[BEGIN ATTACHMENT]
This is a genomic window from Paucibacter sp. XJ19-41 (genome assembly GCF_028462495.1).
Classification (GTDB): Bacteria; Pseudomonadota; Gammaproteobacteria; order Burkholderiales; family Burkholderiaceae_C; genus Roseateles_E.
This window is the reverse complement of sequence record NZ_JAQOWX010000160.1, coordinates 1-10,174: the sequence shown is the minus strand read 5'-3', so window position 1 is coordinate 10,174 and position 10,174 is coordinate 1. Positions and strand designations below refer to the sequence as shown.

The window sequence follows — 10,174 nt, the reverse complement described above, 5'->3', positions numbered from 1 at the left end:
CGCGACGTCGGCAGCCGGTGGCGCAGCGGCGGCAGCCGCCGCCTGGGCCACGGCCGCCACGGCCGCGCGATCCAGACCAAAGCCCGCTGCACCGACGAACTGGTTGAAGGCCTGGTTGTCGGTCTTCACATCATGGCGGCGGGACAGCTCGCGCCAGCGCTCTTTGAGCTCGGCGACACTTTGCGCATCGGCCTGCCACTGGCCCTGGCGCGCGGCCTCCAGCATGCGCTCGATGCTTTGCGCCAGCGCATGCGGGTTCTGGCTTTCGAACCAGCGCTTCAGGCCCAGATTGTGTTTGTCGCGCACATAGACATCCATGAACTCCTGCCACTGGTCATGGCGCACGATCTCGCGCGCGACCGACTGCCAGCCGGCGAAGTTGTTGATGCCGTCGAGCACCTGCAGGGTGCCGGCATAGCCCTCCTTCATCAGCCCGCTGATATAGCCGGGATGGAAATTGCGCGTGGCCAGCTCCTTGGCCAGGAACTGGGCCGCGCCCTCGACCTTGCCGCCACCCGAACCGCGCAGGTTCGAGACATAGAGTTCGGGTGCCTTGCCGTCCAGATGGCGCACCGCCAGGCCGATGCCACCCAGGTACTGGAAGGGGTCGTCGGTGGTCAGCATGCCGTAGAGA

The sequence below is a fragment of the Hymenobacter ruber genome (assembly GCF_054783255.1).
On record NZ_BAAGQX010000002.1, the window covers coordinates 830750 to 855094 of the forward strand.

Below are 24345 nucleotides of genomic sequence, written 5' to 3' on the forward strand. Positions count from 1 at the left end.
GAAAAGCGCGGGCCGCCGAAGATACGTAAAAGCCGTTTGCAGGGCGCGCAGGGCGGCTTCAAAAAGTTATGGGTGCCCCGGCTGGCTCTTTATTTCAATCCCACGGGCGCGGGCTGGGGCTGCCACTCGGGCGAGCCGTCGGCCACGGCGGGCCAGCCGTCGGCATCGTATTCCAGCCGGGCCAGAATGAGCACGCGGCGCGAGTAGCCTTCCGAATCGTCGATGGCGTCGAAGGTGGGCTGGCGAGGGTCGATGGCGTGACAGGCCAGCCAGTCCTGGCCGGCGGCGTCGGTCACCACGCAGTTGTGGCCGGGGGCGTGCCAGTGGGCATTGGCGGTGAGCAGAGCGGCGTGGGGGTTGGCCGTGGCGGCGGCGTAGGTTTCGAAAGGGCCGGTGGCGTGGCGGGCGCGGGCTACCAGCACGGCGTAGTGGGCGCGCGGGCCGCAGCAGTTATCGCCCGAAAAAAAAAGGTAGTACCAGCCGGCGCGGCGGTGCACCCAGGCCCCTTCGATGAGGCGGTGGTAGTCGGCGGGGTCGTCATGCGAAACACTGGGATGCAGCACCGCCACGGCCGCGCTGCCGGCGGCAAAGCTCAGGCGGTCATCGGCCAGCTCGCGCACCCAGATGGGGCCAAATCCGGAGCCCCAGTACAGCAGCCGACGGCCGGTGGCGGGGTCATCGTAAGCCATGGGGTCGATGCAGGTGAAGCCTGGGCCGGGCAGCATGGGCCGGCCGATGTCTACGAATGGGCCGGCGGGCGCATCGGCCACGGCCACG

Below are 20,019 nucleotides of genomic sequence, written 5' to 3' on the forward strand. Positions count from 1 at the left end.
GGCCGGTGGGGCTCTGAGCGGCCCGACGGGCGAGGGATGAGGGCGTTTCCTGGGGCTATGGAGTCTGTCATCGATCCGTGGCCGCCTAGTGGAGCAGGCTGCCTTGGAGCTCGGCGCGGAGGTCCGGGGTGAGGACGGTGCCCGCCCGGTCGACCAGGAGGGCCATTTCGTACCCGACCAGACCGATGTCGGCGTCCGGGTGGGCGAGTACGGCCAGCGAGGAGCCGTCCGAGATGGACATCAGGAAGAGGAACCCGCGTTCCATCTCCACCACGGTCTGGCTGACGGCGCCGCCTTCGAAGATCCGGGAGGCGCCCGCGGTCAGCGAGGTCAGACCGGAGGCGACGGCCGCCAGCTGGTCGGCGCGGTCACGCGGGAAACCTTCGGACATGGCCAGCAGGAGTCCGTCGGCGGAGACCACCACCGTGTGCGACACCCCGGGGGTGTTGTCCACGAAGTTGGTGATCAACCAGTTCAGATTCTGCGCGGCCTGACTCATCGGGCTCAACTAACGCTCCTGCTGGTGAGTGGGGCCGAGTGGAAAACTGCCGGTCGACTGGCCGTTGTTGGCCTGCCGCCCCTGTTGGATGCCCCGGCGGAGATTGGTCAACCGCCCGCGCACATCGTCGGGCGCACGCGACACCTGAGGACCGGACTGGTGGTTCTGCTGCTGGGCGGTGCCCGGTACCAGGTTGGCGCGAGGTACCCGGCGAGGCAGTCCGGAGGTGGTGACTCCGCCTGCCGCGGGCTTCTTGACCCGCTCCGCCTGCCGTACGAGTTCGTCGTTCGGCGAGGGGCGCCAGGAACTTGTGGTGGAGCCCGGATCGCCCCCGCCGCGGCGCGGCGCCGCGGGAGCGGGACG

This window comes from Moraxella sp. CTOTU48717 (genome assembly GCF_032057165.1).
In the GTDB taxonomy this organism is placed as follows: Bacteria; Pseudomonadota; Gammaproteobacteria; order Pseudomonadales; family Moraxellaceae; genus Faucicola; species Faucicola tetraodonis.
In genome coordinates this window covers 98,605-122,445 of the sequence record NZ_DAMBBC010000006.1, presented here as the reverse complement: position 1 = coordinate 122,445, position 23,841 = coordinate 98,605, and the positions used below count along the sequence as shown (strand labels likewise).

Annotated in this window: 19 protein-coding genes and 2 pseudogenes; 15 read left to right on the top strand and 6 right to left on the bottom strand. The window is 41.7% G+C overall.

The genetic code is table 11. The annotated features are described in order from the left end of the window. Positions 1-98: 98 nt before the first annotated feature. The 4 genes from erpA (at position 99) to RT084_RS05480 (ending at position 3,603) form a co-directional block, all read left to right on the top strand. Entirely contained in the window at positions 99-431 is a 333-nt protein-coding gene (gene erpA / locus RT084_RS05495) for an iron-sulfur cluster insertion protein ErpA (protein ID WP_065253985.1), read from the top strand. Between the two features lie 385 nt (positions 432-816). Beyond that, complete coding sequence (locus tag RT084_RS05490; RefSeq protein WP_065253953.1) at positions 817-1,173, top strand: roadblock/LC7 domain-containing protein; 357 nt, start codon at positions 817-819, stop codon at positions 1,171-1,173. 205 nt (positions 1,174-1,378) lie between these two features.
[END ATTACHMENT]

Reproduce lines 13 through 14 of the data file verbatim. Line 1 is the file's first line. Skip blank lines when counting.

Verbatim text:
In the GTDB taxonomy this organism is placed as follows: Bacteria; Pseudomonadota; Gammaproteobacteria; order Pseudomonadales; family Moraxellaceae; genus Faucicola; species Faucicola tetraodonis.
In genome coordinates this window covers 98,605-122,445 of the sequence record NZ_DAMBBC010000006.1, presented here as the reverse complement: position 1 = coordinate 122,445, position 23,841 = coordinate 98,605, and the positions used below count along the sequence as shown (strand labels likewise).